Tuesday, May 02, 2006

the competition barista

I've spent a good bit of time recently helping Karl prepare for the WBC in Bern. We've been lucky enough to get a La Marzocco gb5 in to the training room, allowing us to get familiar with the competition machine of choice. Of course a good barista should be able to work off any machine but it's certainly no harm to get used to the feel of it. We spent most of Sunday and Monday morning tasting around 60 different ingredients looking for something that might add that extra spark to the signature drink. Since then though, I've been wondering which is the best way to go about developing a Competition Signature Drink. I'm not too sure whether the practical feasability of these drinks in working cafes is a crucial feature for the judges , or even whether it should be. Is practiality so important an issue that a competitor should feel restricted in his/her experimenting? Should they always be on the look out for new flavours or culinary techniques to adopt? Or should they first start with the coffee, and work from there? Is this good advice?

  • Find or develop an amazing espresso blend.
  • Make your technique flawless so you can show the judges just how special this coffee is.
  • Show the new flavours that come out when combined with the right amount of smooth textured milk.
  • After deciding what flavours are inherent in the cup, then develop a drink using ingredients that either further bring out the flavour profiles of the coffee or compliment them.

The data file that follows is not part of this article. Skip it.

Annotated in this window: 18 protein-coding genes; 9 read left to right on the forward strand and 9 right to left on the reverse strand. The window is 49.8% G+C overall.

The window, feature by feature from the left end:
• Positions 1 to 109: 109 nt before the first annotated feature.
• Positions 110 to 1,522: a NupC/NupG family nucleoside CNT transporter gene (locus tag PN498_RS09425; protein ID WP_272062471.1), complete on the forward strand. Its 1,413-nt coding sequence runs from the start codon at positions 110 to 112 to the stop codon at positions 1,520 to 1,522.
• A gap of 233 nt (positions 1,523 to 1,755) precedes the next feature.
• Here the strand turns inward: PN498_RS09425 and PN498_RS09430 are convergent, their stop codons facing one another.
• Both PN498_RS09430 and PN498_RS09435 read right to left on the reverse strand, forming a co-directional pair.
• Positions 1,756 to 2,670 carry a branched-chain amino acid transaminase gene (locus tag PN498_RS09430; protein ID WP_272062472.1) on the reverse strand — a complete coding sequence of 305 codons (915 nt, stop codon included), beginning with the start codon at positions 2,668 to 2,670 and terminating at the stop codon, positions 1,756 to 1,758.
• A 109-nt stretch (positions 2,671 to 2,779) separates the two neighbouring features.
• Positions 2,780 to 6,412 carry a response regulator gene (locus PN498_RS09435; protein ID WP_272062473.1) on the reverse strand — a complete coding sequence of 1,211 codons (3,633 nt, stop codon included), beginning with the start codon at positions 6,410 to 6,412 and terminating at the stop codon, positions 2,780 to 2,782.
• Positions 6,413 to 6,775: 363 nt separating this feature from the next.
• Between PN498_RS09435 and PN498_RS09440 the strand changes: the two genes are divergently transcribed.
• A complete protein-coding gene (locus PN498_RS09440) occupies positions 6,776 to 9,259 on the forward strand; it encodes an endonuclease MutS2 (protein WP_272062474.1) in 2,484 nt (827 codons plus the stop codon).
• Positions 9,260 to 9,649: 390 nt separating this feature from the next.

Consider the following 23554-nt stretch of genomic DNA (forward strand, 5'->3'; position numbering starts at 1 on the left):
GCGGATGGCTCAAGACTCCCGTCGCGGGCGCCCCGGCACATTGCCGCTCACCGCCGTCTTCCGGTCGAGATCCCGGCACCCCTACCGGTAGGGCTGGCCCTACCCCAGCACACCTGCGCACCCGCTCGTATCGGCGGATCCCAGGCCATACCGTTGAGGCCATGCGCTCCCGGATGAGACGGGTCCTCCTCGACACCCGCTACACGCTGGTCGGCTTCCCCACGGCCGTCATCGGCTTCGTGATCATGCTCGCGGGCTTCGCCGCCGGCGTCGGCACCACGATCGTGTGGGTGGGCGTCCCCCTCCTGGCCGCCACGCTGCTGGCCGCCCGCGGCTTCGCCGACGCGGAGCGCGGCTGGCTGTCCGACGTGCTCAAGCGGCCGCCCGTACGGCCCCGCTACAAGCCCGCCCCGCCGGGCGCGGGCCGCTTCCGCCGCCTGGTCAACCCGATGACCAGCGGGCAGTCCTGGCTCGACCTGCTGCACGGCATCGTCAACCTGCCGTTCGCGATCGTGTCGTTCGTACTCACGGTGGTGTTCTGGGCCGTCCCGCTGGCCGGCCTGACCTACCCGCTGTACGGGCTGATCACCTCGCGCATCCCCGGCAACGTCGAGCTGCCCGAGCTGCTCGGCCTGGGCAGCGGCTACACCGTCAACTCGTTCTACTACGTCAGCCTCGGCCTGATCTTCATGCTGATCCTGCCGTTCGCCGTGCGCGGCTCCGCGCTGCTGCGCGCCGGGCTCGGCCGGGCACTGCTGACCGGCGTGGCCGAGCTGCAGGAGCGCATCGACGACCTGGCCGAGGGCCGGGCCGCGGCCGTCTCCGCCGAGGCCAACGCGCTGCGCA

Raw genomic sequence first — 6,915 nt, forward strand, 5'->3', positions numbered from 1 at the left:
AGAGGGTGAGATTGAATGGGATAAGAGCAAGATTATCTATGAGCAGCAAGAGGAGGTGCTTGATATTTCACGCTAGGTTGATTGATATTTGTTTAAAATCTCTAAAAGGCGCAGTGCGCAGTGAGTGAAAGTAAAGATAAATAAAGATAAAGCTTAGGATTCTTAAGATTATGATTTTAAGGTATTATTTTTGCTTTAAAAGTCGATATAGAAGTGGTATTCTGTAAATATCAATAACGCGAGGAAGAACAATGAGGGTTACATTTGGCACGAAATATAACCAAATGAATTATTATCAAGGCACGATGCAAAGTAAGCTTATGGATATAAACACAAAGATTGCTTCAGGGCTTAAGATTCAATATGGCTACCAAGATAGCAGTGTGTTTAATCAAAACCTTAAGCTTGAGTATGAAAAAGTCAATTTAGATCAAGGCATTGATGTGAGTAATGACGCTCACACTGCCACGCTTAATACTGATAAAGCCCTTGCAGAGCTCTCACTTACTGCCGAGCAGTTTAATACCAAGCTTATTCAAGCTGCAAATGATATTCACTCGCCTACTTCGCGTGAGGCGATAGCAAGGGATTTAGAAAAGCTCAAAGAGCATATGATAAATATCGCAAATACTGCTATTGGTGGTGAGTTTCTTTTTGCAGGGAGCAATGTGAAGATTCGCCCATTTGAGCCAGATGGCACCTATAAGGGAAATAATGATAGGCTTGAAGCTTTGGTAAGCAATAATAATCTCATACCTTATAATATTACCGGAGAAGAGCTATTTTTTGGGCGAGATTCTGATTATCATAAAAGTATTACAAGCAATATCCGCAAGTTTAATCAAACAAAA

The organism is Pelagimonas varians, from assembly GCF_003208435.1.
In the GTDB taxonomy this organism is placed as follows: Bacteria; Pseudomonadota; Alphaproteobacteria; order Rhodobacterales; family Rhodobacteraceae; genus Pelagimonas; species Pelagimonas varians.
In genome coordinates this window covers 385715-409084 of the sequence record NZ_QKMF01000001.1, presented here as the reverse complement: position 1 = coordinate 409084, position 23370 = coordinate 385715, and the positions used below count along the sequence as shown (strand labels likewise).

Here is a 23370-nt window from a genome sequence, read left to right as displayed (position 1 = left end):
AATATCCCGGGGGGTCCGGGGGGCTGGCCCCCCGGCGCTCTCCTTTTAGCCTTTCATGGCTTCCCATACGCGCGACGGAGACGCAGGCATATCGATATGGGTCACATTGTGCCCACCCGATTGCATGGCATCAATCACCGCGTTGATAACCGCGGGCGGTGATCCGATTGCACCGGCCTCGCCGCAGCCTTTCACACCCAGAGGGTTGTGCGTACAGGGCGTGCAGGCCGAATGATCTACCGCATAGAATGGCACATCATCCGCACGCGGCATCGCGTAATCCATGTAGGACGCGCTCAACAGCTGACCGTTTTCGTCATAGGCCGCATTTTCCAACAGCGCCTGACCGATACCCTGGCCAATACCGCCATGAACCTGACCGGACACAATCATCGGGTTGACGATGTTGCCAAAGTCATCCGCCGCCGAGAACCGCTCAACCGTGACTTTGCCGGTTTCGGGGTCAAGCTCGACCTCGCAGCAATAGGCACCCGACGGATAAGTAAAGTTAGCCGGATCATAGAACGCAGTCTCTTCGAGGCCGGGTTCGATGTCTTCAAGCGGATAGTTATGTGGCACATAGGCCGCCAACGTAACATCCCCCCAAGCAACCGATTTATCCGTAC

I kind of agree with this except that it is a barista competition, and not a coffee competition. So should I add 'be charming, clean and informative' to the list? I probably should. I worry though that there'll be a point in the future, where the machinery gets so advanced that all the brewing variables are controlled and the barista's role is more alike to a waiter's. Even if you ignore the machine side, is it fair to say that as barista education spreads, the standards will keep rising, and perhaps the margins of difference in barista skills will narrow and it will fall to the charm of the barista's personality to win, not their technique?

I know I'm looking very far ahead of what the reality is, and I think the bar can still be raised much much higher, but does anyone else think about this? I've heard it said before, but is it the role of a barista to be invisible and let the coffee shine? Ugh. I haven't a clue. Leave a comment, am I barmy? I hate exams.

all for now


At 5/11/2006 01:10:00 p.m., Blogger freakybean said...

Hi, Stephen. Enjoying your blog - maybe I should try my hand at one? - and just wanted to wish Karl and all his team the very best at the forthcoming WBC in Bern!


Grant (Mercanta The Coffee Hunters)

At 5/12/2006 05:25:00 p.m., Blogger flyingthud said...

thanks Grant,

I've heard Jim mention your name a few times before. For the recored, I know I'd read a blog by anyone at mercanta.


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